the most influential, literate and scandalous of these irrepressible women

Chinese Su

Senior Member
Chinese
Source:Birth of the Salon

The salons were, of course, also nests of gossip. In fact, many of the stories recounted in this dense but entertaining book evoke "Dallas" in wigs and corsets. Amid a large cast of characters, Craveri, an Italian professor of French literature, helpfully highlights the most influential, literate and scandalous of these irrepressible women. Even so, in Teresa Waugh's stylish translation, this is a book to be taken in manageable bites.

Question: ... highlights the most influential, literate and scandalous what? of these irrepressible women. Thank you :)

Is it just a way of telling us that Craveri helpfully highlights the most influential, literate and scandalous women among these irrepressible women? The first women was left out for the sake of brevity. Have I understood correctly? Thank you :)
 
  • lingobingo

    Senior Member
    English - England
    It is the women themselves who are influential, literate and scandalous.

    There's no need to say "women" twice. As in:
    The smallest, cutest and fluffiest of the black kittens.
    NOT: The smallest, cutest and fluffiest kittens of the black kittens.
     
    Last edited:

    Chinese Su

    Senior Member
    Chinese
    It is the women themselves who are influential, literate and scandalous.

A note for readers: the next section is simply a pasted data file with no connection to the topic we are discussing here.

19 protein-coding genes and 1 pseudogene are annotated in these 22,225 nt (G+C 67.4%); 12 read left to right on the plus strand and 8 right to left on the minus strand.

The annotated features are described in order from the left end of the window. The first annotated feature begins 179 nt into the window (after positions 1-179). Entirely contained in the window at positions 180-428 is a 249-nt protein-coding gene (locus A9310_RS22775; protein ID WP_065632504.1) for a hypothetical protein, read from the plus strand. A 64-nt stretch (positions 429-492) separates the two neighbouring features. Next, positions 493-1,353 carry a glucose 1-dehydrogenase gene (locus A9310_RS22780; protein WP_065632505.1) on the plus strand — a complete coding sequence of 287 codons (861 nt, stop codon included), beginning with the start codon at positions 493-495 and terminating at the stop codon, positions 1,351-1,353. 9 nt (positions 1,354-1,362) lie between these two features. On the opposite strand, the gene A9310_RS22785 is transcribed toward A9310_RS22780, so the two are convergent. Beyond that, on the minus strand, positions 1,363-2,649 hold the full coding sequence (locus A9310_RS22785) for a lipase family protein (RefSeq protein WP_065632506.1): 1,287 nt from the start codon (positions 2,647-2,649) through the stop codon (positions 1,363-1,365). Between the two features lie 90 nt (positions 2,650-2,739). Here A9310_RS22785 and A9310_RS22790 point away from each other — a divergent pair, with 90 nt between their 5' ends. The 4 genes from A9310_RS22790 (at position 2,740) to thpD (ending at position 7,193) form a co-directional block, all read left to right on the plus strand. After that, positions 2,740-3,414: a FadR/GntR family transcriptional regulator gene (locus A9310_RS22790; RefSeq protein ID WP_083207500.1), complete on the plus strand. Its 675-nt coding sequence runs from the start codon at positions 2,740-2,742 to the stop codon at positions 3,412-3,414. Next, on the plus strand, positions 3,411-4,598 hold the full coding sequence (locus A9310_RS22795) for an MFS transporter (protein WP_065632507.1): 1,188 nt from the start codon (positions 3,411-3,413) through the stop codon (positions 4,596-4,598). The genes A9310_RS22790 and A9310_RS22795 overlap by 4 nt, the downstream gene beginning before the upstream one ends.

Thank you for helping me with my question, Lingobingo :D I think I've got your point!

    What do you think about the following? I'm not quite sure about it... Thank you :)

    Is it just a way of telling us that Craveri helpfully highlights the most influential, literate and scandalous women among these irrepressible women? The first women was left out for the sake of brevity. Have I understood correctly? Thank you :)
     

    lingobingo

    Senior Member
    English - England
    No, not really. I don't see a need to assume that anything has been left out.

    If you were to pick out "the most influential of them", nothing in that phrase has been omitted — and the construction is the same.
     

    Chinese Su

    Senior Member
    Chinese
    No, not really. I don't see a need to assume that anything has been left out.
    I see, thank you so much for your further explanation, Lingobingo :D

    There's no need to say "women" twice. As in:
    The smallest, cutest and fluffiest of the black kittens.
    NOT: The smallest, cutest and fluffiest kittens of the black kittens.
    Here is how I would interpret your message:

    I don't see a need to assume that anything has been left out. There is no need to say "kittens" twice, as in The smallest, cutest and fluffiest of the black kittens, although the sentence means The smallest, cutest and fluffiest kittens of the black kittens.


    Have I understood correctly? Thank you :)
     
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